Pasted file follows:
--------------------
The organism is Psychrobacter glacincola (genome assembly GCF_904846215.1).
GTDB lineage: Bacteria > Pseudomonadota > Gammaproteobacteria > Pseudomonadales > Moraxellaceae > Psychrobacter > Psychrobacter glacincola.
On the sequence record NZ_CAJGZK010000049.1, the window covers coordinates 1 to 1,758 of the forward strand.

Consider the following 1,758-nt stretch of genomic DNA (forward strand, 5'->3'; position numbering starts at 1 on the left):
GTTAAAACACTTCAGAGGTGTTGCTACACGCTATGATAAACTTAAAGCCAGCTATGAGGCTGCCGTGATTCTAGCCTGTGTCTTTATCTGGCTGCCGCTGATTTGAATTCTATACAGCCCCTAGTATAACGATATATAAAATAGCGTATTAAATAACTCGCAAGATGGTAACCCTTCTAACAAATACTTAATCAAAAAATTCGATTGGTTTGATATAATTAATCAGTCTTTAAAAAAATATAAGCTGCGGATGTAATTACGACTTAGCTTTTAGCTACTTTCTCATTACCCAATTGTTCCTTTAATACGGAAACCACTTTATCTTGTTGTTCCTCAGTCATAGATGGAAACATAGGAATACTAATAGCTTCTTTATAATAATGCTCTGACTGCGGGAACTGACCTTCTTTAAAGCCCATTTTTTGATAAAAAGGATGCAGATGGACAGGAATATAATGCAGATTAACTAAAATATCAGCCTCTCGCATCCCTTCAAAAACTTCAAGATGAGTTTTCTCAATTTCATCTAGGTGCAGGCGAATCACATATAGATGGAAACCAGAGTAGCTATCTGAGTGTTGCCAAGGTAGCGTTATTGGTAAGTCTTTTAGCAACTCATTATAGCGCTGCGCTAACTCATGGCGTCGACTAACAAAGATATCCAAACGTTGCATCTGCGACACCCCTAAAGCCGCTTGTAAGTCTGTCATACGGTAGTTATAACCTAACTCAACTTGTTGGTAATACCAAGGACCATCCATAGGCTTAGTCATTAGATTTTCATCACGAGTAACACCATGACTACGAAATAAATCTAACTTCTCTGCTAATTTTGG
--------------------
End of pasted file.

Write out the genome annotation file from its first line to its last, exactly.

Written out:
The organism is Psychrobacter glacincola (genome assembly GCF_904846215.1).
GTDB lineage: Bacteria > Pseudomonadota > Gammaproteobacteria > Pseudomonadales > Moraxellaceae > Psychrobacter > Psychrobacter glacincola.
On the sequence record NZ_CAJGZK010000049.1, the window covers coordinates 1 to 1,758 of the forward strand.

Consider the following 1,758-nt stretch of genomic DNA (forward strand, 5'->3'; position numbering starts at 1 on the left):
GTTAAAACACTTCAGAGGTGTTGCTACACGCTATGATAAACTTAAAGCCAGCTATGAGGCTGCCGTGATTCTAGCCTGTGTCTTTATCTGGCTGCCGCTGATTTGAATTCTATACAGCCCCTAGTATAACGATATATAAAATAGCGTATTAAATAACTCGCAAGATGGTAACCCTTCTAACAAATACTTAATCAAAAAATTCGATTGGTTTGATATAATTAATCAGTCTTTAAAAAAATATAAGCTGCGGATGTAATTACGACTTAGCTTTTAGCTACTTTCTCATTACCCAATTGTTCCTTTAATACGGAAACCACTTTATCTTGTTGTTCCTCAGTCATAGATGGAAACATAGGAATACTAATAGCTTCTTTATAATAATGCTCTGACTGCGGGAACTGACCTTCTTTAAAGCCCATTTTTTGATAAAAAGGATGCAGATGGACAGGAATATAATGCAGATTAACTAAAATATCAGCCTCTCGCATCCCTTCAAAAACTTCAAGATGAGTTTTCTCAATTTCATCTAGGTGCAGGCGAATCACATATAGATGGAAACCAGAGTAGCTATCTGAGTGTTGCCAAGGTAGCGTTATTGGTAAGTCTTTTAGCAACTCATTATAGCGCTGCGCTAACTCATGGCGTCGACTAACAAAGATATCCAAACGTTGCATCTGCGACACCCCTAAAGCCGCTTGTAAGTCTGTCATACGGTAGTTATAACCTAACTCAACTTGTTGGTAATACCAAGGACCATCCATAGGCTTAGTCATTAGATTTTCATCACGAGTAACACCATGACTACGAAATAAATCTAACTTCTCTGCTAATTTTGG